Keep the calm at home
- With diagrams of how to properly wash your hands flooding the internet, you might think that’s the main way to prevent you and your kids from getting sick during the Coronavirus pandemic.
With diagrams of how to properly wash your hands flooding the internet, you might think that's the main way to prevent you and your kids from getting sick during the Coronavirus pandemic.
But fear, uncertainty, and being holed up at home to slow the spread of COVID-19, have made it tough for families to keep a sense of calm. It's important to help children feel safe, keep healthy routines, manage their behaviour and build resilience.
Here are some tips to help your family through the outbreak:
Answer questions about the pandemic simply & honestly
Talk with children about any frightening news they hear. It is ok to say people are getting sick, but say following rules like hand washing and staying home will help your family stay healthy.
Keep in touch with loved ones
Children may also worry about a grandparent who is living alone or a relative or friend with an increased risk of getting COVID-19. Video chats can help ease their anxiety.
Keep healthy routines
During the pandemic, it is more important than ever to maintain bedtime and other routines. They create a sense of order to the day that offers reassurance in a very uncertain time. All children, including teens, benefit from routines that are predictable yet flexible enough to meet individual needs.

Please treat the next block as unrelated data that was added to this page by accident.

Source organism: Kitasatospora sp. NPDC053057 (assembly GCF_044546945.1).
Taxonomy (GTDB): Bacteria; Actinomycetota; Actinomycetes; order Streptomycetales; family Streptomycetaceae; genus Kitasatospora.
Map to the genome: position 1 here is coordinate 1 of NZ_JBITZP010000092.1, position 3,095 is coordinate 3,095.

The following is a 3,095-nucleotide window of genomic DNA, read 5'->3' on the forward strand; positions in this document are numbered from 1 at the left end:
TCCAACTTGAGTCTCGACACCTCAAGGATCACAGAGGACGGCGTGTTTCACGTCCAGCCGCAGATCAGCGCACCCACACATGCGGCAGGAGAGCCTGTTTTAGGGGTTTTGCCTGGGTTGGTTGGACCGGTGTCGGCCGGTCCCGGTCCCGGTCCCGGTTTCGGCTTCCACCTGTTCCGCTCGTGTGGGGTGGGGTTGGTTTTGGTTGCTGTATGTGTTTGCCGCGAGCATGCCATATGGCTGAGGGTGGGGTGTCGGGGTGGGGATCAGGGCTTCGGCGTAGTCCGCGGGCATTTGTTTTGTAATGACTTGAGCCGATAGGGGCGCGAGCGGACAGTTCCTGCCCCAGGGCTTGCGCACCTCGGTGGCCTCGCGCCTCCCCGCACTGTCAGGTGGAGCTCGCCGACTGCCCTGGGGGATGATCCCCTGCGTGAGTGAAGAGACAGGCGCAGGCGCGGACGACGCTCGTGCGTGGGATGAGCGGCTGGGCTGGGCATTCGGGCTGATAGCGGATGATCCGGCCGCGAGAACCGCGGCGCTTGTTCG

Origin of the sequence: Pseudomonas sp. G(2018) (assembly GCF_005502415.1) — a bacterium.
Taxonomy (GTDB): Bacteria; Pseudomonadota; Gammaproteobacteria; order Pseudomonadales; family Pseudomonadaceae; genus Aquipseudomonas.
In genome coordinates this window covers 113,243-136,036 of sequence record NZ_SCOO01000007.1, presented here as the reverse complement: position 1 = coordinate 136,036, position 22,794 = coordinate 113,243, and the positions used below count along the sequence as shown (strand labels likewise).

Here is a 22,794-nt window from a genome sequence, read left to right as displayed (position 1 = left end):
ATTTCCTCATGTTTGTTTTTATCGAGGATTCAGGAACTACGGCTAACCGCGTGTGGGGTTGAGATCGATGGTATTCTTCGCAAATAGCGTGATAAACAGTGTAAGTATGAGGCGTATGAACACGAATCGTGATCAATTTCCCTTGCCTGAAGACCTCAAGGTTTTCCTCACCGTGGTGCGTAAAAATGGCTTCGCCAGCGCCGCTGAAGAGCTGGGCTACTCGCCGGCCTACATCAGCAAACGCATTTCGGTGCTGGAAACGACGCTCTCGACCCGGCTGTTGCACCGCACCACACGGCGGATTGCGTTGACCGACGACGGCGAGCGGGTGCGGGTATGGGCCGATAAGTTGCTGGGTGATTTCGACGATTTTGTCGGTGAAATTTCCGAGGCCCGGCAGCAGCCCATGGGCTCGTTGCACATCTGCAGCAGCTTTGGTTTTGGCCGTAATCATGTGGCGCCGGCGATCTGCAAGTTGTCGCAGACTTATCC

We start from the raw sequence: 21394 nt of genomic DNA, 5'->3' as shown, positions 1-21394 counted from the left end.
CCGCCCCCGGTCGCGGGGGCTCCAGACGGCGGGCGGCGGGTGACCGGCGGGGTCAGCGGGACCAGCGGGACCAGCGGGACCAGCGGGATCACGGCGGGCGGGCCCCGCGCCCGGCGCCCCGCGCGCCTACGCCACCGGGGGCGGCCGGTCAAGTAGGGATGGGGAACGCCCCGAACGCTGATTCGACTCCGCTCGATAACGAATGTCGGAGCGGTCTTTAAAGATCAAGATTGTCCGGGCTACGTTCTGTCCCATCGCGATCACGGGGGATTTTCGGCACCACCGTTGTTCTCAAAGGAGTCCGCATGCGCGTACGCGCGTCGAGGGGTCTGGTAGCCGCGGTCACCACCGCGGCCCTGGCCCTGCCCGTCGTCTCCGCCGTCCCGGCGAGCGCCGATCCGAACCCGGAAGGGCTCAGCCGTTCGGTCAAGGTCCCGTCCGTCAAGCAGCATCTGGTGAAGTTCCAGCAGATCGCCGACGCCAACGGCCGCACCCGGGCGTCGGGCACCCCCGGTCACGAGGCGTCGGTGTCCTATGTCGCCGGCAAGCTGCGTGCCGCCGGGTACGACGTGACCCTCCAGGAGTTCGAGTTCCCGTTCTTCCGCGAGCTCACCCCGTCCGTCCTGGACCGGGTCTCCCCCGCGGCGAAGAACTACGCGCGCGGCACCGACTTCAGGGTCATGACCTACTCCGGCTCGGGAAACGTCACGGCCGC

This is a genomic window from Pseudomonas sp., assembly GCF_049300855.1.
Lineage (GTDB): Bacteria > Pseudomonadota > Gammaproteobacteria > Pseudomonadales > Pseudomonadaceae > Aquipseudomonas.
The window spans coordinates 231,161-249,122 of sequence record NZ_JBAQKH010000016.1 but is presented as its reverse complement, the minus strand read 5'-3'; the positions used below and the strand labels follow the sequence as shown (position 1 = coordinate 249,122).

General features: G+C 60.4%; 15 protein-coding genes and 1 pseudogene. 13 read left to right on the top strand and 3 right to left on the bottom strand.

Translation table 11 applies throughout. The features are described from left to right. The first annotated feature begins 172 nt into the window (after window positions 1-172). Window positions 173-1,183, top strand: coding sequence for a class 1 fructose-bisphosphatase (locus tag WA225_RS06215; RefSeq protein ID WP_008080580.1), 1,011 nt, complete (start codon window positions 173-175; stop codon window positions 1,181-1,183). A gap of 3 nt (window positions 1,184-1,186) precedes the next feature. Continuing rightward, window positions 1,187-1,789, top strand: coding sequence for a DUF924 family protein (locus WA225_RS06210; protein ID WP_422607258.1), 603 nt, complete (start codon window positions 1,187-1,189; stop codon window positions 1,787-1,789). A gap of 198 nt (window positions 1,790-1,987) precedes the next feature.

Structure the day
With the usual routines thrown off, establish new daily schedules. Break up schoolwork when possible. Older children and teens can help with schedules, but they should follow a general order, such as wake-up routines, getting dressed, breakfast and some active play in the morning, followed by quiet play and snack to transition into schoolwork.
A word about bedtimes
Children often have more trouble with bedtime during any stressful period. Try to keep normal nighttime routines such as Book, Brush, Bed for younger children. Put a family picture by their bed for "extra love" until morning. Too little sleep makes it more challenging to learn and to deal with emotions.
Redirect bad behaviour
Sometimes children misbehave because they are bored or don't know any better. Find something else for them to do.
Suggest your children draw pictures of ways your family is staying safe. Make a collage and hang it up to remind everyone. Or, build an indoor fort or castle to keep the germs at bay, bringing in favorite stuffed animals or toys.
Direct your attention
Attention--to reinforce good behaviors and discourage others--is a powerful tool. Notice good behavior and point it out, praising success and good tries. Explaining clear expectations, particularly with older children, can help with this.
Know when not to respond
As long as your child isn't doing something dangerous and gets attention for good behavior, ignoring bad behavior can be an effective way of stopping it.
This discipline tool works best by warning children they will get a time-out if they don't stop. Remind them what they did wrong in as few words and with as little emotion as possible.